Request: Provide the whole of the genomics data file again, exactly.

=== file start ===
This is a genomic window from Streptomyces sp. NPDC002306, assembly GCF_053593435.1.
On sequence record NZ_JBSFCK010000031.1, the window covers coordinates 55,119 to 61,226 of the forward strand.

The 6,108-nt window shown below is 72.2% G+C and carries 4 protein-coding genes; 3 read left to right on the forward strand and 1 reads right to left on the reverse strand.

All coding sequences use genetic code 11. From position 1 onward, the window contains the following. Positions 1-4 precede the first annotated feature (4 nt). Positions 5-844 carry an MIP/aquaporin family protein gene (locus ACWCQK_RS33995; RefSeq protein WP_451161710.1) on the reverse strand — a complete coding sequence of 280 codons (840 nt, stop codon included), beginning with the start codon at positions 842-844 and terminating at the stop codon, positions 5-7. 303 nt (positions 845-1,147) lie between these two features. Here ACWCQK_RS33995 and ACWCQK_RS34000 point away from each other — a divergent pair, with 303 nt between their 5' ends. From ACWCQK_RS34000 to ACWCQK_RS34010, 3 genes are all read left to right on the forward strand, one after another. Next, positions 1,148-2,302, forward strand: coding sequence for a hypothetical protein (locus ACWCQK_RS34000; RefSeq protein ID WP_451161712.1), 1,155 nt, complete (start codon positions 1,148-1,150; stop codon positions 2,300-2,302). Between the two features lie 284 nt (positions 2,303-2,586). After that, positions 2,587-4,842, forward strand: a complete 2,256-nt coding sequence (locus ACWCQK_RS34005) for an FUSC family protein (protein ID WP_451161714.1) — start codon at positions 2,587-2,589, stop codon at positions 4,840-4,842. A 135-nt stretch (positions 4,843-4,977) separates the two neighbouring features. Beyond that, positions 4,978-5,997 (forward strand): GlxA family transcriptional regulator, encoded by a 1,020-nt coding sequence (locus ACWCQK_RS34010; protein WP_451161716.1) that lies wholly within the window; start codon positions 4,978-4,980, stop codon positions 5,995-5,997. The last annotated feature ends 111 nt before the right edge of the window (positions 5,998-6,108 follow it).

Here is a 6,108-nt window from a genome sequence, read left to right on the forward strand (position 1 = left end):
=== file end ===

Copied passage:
This is a genomic window from Streptomyces sp. NPDC002306, assembly GCF_053593435.1.
On sequence record NZ_JBSFCK010000031.1, the window covers coordinates 55,119 to 61,226 of the forward strand.

The 6,108-nt window shown below is 72.2% G+C and carries 4 protein-coding genes; 3 read left to right on the forward strand and 1 reads right to left on the reverse strand.

All coding sequences use genetic code 11. From position 1 onward, the window contains the following. Positions 1-4 precede the first annotated feature (4 nt). Positions 5-844 carry an MIP/aquaporin family protein gene (locus ACWCQK_RS33995; RefSeq protein WP_451161710.1) on the reverse strand — a complete coding sequence of 280 codons (840 nt, stop codon included), beginning with the start codon at positions 842-844 and terminating at the stop codon, positions 5-7. 303 nt (positions 845-1,147) lie between these two features. Here ACWCQK_RS33995 and ACWCQK_RS34000 point away from each other — a divergent pair, with 303 nt between their 5' ends. From ACWCQK_RS34000 to ACWCQK_RS34010, 3 genes are all read left to right on the forward strand, one after another. Next, positions 1,148-2,302, forward strand: coding sequence for a hypothetical protein (locus ACWCQK_RS34000; RefSeq protein ID WP_451161712.1), 1,155 nt, complete (start codon positions 1,148-1,150; stop codon positions 2,300-2,302). Between the two features lie 284 nt (positions 2,303-2,586). After that, positions 2,587-4,842, forward strand: a complete 2,256-nt coding sequence (locus ACWCQK_RS34005) for an FUSC family protein (protein ID WP_451161714.1) — start codon at positions 2,587-2,589, stop codon at positions 4,840-4,842. A 135-nt stretch (positions 4,843-4,977) separates the two neighbouring features. Beyond that, positions 4,978-5,997 (forward strand): GlxA family transcriptional regulator, encoded by a 1,020-nt coding sequence (locus ACWCQK_RS34010; protein WP_451161716.1) that lies wholly within the window; start codon positions 4,978-4,980, stop codon positions 5,995-5,997. The last annotated feature ends 111 nt before the right edge of the window (positions 5,998-6,108 follow it).

Here is a 6,108-nt window from a genome sequence, read left to right on the forward strand (position 1 = left end):